In Australia, food allergy is estimated to affect 1-2% of adults and 4-8% of children under 5 years of age (1). Recent Australian data indicates that 10% of children aged under one year have a proven food allergy (2).
Many food allergies in children are not severe, and will disappear with time. The most common triggers of allergic reactions in childhood are egg, peanuts, tree nuts and cow’s milk. Fish and shellfish allergy are most common in adulthood. Other less common but still major food allergies in Australia include sesame, soy and wheat. Peanut, tree nut, sesame and seafood allergies are usually lifelong. Children often outgrow cow’s milk, egg, soy and wheat allergy at some point throughout childhood but a minority of people have these allergies into adulthood.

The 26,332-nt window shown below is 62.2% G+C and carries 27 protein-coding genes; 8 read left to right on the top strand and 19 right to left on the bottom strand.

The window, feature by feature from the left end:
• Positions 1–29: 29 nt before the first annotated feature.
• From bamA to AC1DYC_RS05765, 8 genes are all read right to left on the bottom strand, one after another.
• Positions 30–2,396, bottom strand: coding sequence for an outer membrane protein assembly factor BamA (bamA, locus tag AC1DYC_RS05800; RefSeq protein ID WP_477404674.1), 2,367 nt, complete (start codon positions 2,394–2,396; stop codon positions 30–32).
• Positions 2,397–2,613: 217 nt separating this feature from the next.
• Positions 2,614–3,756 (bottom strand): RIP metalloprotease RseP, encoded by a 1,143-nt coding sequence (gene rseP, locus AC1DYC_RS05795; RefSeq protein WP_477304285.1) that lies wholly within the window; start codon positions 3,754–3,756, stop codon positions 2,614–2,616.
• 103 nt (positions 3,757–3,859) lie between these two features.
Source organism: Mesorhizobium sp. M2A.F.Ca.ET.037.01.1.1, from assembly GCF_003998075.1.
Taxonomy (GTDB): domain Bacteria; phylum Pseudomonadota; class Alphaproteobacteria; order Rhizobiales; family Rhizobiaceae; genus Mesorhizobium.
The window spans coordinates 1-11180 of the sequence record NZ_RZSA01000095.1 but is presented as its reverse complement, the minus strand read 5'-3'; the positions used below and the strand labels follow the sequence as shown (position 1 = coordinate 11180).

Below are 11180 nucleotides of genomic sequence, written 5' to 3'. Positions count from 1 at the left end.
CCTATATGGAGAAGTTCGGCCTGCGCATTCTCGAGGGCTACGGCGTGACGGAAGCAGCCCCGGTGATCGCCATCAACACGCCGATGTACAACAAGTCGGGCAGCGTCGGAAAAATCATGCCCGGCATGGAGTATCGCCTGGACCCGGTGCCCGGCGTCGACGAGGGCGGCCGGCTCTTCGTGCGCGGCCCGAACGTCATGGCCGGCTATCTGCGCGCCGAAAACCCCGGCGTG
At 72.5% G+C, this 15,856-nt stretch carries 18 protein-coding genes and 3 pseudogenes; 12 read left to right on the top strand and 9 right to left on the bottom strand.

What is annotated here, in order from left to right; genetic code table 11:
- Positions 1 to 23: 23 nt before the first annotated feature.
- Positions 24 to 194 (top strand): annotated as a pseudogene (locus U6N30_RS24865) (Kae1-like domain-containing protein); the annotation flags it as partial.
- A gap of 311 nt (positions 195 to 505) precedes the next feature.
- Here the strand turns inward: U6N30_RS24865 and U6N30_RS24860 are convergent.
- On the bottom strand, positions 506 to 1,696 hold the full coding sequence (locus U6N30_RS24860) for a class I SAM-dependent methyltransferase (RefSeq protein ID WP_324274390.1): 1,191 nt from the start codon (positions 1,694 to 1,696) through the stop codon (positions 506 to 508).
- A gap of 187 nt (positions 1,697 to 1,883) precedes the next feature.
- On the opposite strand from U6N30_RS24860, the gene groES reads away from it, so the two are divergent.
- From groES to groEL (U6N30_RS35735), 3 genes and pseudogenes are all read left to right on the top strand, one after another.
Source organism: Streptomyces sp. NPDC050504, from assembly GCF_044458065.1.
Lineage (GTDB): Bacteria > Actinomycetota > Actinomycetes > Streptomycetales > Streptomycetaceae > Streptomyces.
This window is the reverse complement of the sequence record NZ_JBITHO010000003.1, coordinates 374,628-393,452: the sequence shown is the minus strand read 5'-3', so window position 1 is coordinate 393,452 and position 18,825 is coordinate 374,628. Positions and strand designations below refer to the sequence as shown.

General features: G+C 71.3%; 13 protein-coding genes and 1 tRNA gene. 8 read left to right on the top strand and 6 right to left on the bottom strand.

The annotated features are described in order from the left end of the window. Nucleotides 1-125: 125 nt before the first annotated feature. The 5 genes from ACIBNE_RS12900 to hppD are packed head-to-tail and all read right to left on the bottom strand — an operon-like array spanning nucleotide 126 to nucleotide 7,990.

Some food allergies can be severe, causing life threatening reactions known as anaphylaxis. Allergic reactions are common in children, with hospitals reporting an increase in severe reactions being treated in emergency departments. Deaths from food allergy are rare. There are more fatal allergic reactions to medications and insect stings and bites than there are to foods.
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Food - Other Adverse Reactions
1. SA Dept. Health. Food Act Report: Year ending 30 June 2010. 2010:36
2. Osborne et al. Prevalence of challenge-proven IgE-mediated food allergy using population-based sampling and predetermined challenge criteria in infants. J Allergy Clin Immunolol 2011; 127: 668-676
Content updated January 2017